Responding to reports of the position’s elimination, U.S. Navy Rear Admiral (ret.) and member of the ACSC Board of Directors Michael Brown, stated, “I think the position should be retained – and upgraded as per the Cyber Security Commission’s recommendations in 2016. Both the George W. Bush and the Obama administrations recognized that cyber security is a critical mission and priority for the nation, affecting national security and public safety. And it has been recognized through prior administrations, both Republican and Democrat, that cyber security is a whole of government responsibility. For that reason, and the need to be engaged strategically with other nations and the private sector, the nation needs a leader focused on cyber security and working directly for the President.”
The government needs to do more than say that cyber security is a national security imperative. It needs to demonstrate it to our adversaries through clear and substantial force projection. Cyber attacks have leveled the global playing field and the country needs strong leadership to regain our historical advantage. State-sponsored and criminal syndicate hackers are developing capabilities that can cause as much damage as conventional weapons. Defending against these attacks requires strong coordination to effectively harness the power of collective resources across the public and private sectors. At its most basic, the cyber czar position is not only critical for advising the President on how the government should defend itself. It serves as a critical conduit for organizing industry and coordinating response to community-level threats. The US has substantial cyber defense capabilities and thought leadership ready to assist if called upon. Our government needs to stop making excuses and start working the way it should, harnessing that power to modernize our defensive profile.
Keeping Cyber Defenses Strong
The US government is showing signs of being unable to effectively respond to major, community-level cyber security events. Many of the top people in cyber security positions across the government have left in recent months to seek work and shelter in the private sector. The exodus has shifted the top talent out of government, further depleting its leadership potential. To continue ceding its defensive capabilities to industry would not only further weaken our country’s ability to defend itself en masse, it would leave vulnerable all state and local municipal organizations that lack the resources that they need to defend against common attacks. A renewed cyber czar position, assumed by an individual with industry respect, could establish a strategy to give civil servants stronger purpose and help stem the tide of departures.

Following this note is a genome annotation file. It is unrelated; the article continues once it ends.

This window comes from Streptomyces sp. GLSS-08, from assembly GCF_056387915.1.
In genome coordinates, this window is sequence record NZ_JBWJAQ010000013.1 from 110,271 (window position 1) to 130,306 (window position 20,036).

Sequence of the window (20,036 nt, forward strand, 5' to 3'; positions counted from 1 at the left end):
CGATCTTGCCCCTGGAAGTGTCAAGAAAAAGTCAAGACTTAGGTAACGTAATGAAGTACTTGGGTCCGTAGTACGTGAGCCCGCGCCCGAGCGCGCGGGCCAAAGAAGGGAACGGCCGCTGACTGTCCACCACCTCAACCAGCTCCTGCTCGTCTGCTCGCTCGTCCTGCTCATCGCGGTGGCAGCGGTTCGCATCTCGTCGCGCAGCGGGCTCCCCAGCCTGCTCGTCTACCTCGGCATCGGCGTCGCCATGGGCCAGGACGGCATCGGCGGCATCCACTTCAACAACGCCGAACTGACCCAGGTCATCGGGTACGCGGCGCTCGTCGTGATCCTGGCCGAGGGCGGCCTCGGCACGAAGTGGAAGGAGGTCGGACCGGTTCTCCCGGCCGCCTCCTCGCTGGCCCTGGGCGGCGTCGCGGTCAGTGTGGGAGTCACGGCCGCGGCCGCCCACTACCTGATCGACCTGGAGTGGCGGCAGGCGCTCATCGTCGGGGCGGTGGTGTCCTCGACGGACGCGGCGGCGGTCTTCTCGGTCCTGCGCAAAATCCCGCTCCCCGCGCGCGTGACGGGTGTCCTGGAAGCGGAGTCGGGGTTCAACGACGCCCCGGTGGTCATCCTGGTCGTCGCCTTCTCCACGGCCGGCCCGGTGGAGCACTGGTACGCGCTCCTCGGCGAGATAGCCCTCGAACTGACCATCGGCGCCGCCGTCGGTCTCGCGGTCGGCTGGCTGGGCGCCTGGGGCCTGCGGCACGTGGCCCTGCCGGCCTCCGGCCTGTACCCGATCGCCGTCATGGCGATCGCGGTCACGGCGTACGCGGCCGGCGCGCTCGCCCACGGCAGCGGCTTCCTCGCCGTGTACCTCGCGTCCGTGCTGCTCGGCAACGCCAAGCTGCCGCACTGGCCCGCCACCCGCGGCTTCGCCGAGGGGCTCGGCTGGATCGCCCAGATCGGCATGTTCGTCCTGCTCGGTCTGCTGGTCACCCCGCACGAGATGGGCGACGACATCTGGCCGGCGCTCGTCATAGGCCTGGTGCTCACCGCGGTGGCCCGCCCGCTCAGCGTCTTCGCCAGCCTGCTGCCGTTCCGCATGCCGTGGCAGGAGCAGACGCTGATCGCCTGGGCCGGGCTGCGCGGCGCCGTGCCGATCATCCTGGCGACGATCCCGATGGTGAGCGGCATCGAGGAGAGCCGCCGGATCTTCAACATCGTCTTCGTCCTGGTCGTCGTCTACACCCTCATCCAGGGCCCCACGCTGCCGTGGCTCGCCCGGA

While the private sector’s cyber threat perception and intelligence gathering capabilities far exceed that of the government, the intelligence community’s ability to aggregate and process unstructured information from varying data sources is superior. Reducing the ability for the Administration to build constructive engagement with industry by eliminating key leadership positions will only widen the trust gap, making it more difficult for the Nation to respond to community-level threats when they occur.
The ACSC echoes Adm. Brown’s recommendation that the Administration bring back the cyber security coordinator position, and also elevate it to report directly to the President. Furthermore, we urge the President to charge the position to leverage the Nation’s independent security information sharing groups, including the ACSC, to establish stronger trustworthy communications with the private sector. Doing so will better prepare the Nation to actively defend against advanced cyber security threat agents rather than be forced into a position of responding and recovering from inevitable attack.
About the Author: Michael Figueroa, executive director of the Advanced Cyber Security Center (ACSC), a regional collaborative building a stronger community defense to solve common cyber security problems across Massachusetts and New England.